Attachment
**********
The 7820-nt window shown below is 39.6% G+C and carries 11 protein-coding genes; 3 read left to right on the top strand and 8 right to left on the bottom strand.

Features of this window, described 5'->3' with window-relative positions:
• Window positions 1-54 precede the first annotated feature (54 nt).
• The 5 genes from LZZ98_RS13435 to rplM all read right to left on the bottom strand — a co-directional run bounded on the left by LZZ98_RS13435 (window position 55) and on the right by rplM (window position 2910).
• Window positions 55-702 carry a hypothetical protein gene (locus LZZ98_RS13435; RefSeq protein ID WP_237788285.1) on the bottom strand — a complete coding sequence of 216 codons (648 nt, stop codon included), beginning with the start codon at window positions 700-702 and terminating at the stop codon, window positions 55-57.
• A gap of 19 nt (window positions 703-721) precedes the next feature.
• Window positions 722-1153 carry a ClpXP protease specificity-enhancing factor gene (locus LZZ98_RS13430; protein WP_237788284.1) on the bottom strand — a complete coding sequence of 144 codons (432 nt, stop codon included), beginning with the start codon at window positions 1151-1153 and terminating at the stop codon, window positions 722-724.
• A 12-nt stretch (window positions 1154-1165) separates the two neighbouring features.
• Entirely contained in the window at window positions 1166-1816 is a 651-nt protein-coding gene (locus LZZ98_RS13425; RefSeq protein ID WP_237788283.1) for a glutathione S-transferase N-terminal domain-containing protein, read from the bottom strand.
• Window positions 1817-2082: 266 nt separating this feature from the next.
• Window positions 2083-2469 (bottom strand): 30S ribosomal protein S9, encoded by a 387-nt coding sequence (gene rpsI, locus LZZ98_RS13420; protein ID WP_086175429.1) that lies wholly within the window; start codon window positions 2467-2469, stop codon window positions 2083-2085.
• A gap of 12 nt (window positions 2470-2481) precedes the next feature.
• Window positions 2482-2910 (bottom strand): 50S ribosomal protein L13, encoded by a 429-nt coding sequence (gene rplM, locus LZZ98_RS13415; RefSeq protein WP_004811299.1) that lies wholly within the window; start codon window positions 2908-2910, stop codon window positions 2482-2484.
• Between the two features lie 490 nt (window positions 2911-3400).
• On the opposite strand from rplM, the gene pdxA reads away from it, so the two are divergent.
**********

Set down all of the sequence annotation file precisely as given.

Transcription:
The 7820-nt window shown below is 39.6% G+C and carries 11 protein-coding genes; 3 read left to right on the top strand and 8 right to left on the bottom strand.

Features of this window, described 5'->3' with window-relative positions:
• Window positions 1-54 precede the first annotated feature (54 nt).
• The 5 genes from LZZ98_RS13435 to rplM all read right to left on the bottom strand — a co-directional run bounded on the left by LZZ98_RS13435 (window position 55) and on the right by rplM (window position 2910).
• Window positions 55-702 carry a hypothetical protein gene (locus LZZ98_RS13435; RefSeq protein ID WP_237788285.1) on the bottom strand — a complete coding sequence of 216 codons (648 nt, stop codon included), beginning with the start codon at window positions 700-702 and terminating at the stop codon, window positions 55-57.
• A gap of 19 nt (window positions 703-721) precedes the next feature.
• Window positions 722-1153 carry a ClpXP protease specificity-enhancing factor gene (locus LZZ98_RS13430; protein WP_237788284.1) on the bottom strand — a complete coding sequence of 144 codons (432 nt, stop codon included), beginning with the start codon at window positions 1151-1153 and terminating at the stop codon, window positions 722-724.
• A 12-nt stretch (window positions 1154-1165) separates the two neighbouring features.
• Entirely contained in the window at window positions 1166-1816 is a 651-nt protein-coding gene (locus LZZ98_RS13425; RefSeq protein ID WP_237788283.1) for a glutathione S-transferase N-terminal domain-containing protein, read from the bottom strand.
• Window positions 1817-2082: 266 nt separating this feature from the next.
• Window positions 2083-2469 (bottom strand): 30S ribosomal protein S9, encoded by a 387-nt coding sequence (gene rpsI, locus LZZ98_RS13420; protein ID WP_086175429.1) that lies wholly within the window; start codon window positions 2467-2469, stop codon window positions 2083-2085.
• A gap of 12 nt (window positions 2470-2481) precedes the next feature.
• Window positions 2482-2910 (bottom strand): 50S ribosomal protein L13, encoded by a 429-nt coding sequence (gene rplM, locus LZZ98_RS13415; RefSeq protein WP_004811299.1) that lies wholly within the window; start codon window positions 2908-2910, stop codon window positions 2482-2484.
• Between the two features lie 490 nt (window positions 2911-3400).
• On the opposite strand from rplM, the gene pdxA reads away from it, so the two are divergent.